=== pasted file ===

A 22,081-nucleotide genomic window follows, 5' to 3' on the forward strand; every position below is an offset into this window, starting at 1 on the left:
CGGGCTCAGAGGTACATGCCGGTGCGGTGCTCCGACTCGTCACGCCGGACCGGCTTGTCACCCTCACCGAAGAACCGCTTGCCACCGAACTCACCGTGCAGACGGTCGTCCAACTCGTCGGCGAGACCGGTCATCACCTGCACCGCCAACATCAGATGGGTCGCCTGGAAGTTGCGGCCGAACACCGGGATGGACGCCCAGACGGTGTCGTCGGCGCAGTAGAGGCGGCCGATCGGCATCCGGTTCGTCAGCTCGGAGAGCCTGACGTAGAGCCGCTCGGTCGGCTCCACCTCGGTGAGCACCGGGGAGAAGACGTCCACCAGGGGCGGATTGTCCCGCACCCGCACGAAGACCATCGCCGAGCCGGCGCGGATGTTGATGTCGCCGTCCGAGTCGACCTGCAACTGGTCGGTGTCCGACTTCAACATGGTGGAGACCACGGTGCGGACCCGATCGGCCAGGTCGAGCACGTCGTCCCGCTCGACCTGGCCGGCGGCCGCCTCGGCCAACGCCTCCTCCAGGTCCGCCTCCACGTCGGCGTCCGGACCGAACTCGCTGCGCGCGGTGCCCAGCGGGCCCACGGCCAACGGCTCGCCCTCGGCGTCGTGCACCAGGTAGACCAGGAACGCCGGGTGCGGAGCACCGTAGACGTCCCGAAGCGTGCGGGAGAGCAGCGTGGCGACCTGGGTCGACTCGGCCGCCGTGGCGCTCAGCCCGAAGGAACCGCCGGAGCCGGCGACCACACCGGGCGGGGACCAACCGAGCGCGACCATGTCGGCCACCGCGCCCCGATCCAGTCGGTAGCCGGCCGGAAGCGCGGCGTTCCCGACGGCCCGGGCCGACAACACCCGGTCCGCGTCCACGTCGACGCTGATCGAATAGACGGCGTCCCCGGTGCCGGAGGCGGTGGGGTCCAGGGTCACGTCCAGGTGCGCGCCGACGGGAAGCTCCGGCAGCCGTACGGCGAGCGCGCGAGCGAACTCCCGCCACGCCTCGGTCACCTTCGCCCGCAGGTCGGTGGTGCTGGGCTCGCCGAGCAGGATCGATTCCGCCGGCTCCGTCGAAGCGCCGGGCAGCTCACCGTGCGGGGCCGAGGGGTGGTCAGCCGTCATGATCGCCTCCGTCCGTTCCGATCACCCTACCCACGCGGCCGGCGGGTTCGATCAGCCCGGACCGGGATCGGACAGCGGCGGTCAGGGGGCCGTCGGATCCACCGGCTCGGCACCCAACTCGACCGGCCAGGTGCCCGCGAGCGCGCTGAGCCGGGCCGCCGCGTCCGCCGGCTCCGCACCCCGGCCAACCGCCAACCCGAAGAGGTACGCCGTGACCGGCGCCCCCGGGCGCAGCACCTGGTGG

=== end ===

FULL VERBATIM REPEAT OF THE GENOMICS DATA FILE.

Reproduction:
A 22,081-nucleotide genomic window follows, 5' to 3' on the forward strand; every position below is an offset into this window, starting at 1 on the left:
CGGGCTCAGAGGTACATGCCGGTGCGGTGCTCCGACTCGTCACGCCGGACCGGCTTGTCACCCTCACCGAAGAACCGCTTGCCACCGAACTCACCGTGCAGACGGTCGTCCAACTCGTCGGCGAGACCGGTCATCACCTGCACCGCCAACATCAGATGGGTCGCCTGGAAGTTGCGGCCGAACACCGGGATGGACGCCCAGACGGTGTCGTCGGCGCAGTAGAGGCGGCCGATCGGCATCCGGTTCGTCAGCTCGGAGAGCCTGACGTAGAGCCGCTCGGTCGGCTCCACCTCGGTGAGCACCGGGGAGAAGACGTCCACCAGGGGCGGATTGTCCCGCACCCGCACGAAGACCATCGCCGAGCCGGCGCGGATGTTGATGTCGCCGTCCGAGTCGACCTGCAACTGGTCGGTGTCCGACTTCAACATGGTGGAGACCACGGTGCGGACCCGATCGGCCAGGTCGAGCACGTCGTCCCGCTCGACCTGGCCGGCGGCCGCCTCGGCCAACGCCTCCTCCAGGTCCGCCTCCACGTCGGCGTCCGGACCGAACTCGCTGCGCGCGGTGCCCAGCGGGCCCACGGCCAACGGCTCGCCCTCGGCGTCGTGCACCAGGTAGACCAGGAACGCCGGGTGCGGAGCACCGTAGACGTCCCGAAGCGTGCGGGAGAGCAGCGTGGCGACCTGGGTCGACTCGGCCGCCGTGGCGCTCAGCCCGAAGGAACCGCCGGAGCCGGCGACCACACCGGGCGGGGACCAACCGAGCGCGACCATGTCGGCCACCGCGCCCCGATCCAGTCGGTAGCCGGCCGGAAGCGCGGCGTTCCCGACGGCCCGGGCCGACAACACCCGGTCCGCGTCCACGTCGACGCTGATCGAATAGACGGCGTCCCCGGTGCCGGAGGCGGTGGGGTCCAGGGTCACGTCCAGGTGCGCGCCGACGGGAAGCTCCGGCAGCCGTACGGCGAGCGCGCGAGCGAACTCCCGCCACGCCTCGGTCACCTTCGCCCGCAGGTCGGTGGTGCTGGGCTCGCCGAGCAGGATCGATTCCGCCGGCTCCGTCGAAGCGCCGGGCAGCTCACCGTGCGGGGCCGAGGGGTGGTCAGCCGTCATGATCGCCTCCGTCCGTTCCGATCACCCTACCCACGCGGCCGGCGGGTTCGATCAGCCCGGACCGGGATCGGACAGCGGCGGTCAGGGGGCCGTCGGATCCACCGGCTCGGCACCCAACTCGACCGGCCAGGTGCCCGCGAGCGCGCTGAGCCGGGCCGCCGCGTCCGCCGGCTCCGCACCCCGGCCAACCGCCAACCCGAAGAGGTACGCCGTGACCGGCGCCCCCGGGCGCAGCACCTGGTGG